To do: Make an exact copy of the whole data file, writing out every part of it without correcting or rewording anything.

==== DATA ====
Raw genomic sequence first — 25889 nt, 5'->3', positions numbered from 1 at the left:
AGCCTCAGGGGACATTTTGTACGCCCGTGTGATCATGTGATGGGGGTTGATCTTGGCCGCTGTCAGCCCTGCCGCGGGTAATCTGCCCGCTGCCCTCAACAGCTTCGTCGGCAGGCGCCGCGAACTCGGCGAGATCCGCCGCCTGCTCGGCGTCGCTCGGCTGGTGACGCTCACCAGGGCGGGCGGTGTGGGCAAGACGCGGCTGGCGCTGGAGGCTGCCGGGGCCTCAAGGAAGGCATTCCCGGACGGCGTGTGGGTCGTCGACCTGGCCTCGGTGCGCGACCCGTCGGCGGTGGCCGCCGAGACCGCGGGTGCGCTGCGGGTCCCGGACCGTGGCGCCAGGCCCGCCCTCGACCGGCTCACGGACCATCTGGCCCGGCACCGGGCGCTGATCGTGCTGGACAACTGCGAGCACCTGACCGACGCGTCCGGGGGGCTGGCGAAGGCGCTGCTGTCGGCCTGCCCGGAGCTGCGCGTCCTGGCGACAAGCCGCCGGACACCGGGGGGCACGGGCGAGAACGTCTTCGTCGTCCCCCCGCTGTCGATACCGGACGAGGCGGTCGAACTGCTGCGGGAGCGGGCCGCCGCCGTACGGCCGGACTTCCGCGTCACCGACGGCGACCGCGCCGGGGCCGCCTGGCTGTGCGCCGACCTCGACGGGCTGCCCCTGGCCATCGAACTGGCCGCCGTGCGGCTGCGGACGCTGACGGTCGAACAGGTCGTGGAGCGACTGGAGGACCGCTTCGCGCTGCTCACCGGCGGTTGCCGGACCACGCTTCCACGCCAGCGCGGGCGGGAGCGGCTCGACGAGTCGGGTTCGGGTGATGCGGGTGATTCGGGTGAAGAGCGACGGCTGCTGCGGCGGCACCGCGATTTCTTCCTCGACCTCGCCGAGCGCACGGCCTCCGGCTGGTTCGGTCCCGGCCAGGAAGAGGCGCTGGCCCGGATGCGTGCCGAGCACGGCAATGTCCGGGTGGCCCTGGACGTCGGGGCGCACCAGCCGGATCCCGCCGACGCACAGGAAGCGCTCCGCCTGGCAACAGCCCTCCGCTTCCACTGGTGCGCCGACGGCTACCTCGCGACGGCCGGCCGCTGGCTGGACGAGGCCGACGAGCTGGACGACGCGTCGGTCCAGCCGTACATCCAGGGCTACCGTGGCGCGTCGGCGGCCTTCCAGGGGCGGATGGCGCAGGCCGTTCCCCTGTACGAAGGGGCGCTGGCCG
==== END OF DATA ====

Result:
Raw genomic sequence first — 25889 nt, 5'->3', positions numbered from 1 at the left:
AGCCTCAGGGGACATTTTGTACGCCCGTGTGATCATGTGATGGGGGTTGATCTTGGCCGCTGTCAGCCCTGCCGCGGGTAATCTGCCCGCTGCCCTCAACAGCTTCGTCGGCAGGCGCCGCGAACTCGGCGAGATCCGCCGCCTGCTCGGCGTCGCTCGGCTGGTGACGCTCACCAGGGCGGGCGGTGTGGGCAAGACGCGGCTGGCGCTGGAGGCTGCCGGGGCCTCAAGGAAGGCATTCCCGGACGGCGTGTGGGTCGTCGACCTGGCCTCGGTGCGCGACCCGTCGGCGGTGGCCGCCGAGACCGCGGGTGCGCTGCGGGTCCCGGACCGTGGCGCCAGGCCCGCCCTCGACCGGCTCACGGACCATCTGGCCCGGCACCGGGCGCTGATCGTGCTGGACAACTGCGAGCACCTGACCGACGCGTCCGGGGGGCTGGCGAAGGCGCTGCTGTCGGCCTGCCCGGAGCTGCGCGTCCTGGCGACAAGCCGCCGGACACCGGGGGGCACGGGCGAGAACGTCTTCGTCGTCCCCCCGCTGTCGATACCGGACGAGGCGGTCGAACTGCTGCGGGAGCGGGCCGCCGCCGTACGGCCGGACTTCCGCGTCACCGACGGCGACCGCGCCGGGGCCGCCTGGCTGTGCGCCGACCTCGACGGGCTGCCCCTGGCCATCGAACTGGCCGCCGTGCGGCTGCGGACGCTGACGGTCGAACAGGTCGTGGAGCGACTGGAGGACCGCTTCGCGCTGCTCACCGGCGGTTGCCGGACCACGCTTCCACGCCAGCGCGGGCGGGAGCGGCTCGACGAGTCGGGTTCGGGTGATGCGGGTGATTCGGGTGAAGAGCGACGGCTGCTGCGGCGGCACCGCGATTTCTTCCTCGACCTCGCCGAGCGCACGGCCTCCGGCTGGTTCGGTCCCGGCCAGGAAGAGGCGCTGGCCCGGATGCGTGCCGAGCACGGCAATGTCCGGGTGGCCCTGGACGTCGGGGCGCACCAGCCGGATCCCGCCGACGCACAGGAAGCGCTCCGCCTGGCAACAGCCCTCCGCTTCCACTGGTGCGCCGACGGCTACCTCGCGACGGCCGGCCGCTGGCTGGACGAGGCCGACGAGCTGGACGACGCGTCGGTCCAGCCGTACATCCAGGGCTACCGTGGCGCGTCGGCGGCCTTCCAGGGGCGGATGGCGCAGGCCGTTCCCCTGTACGAAGGGGCGCTGGCCG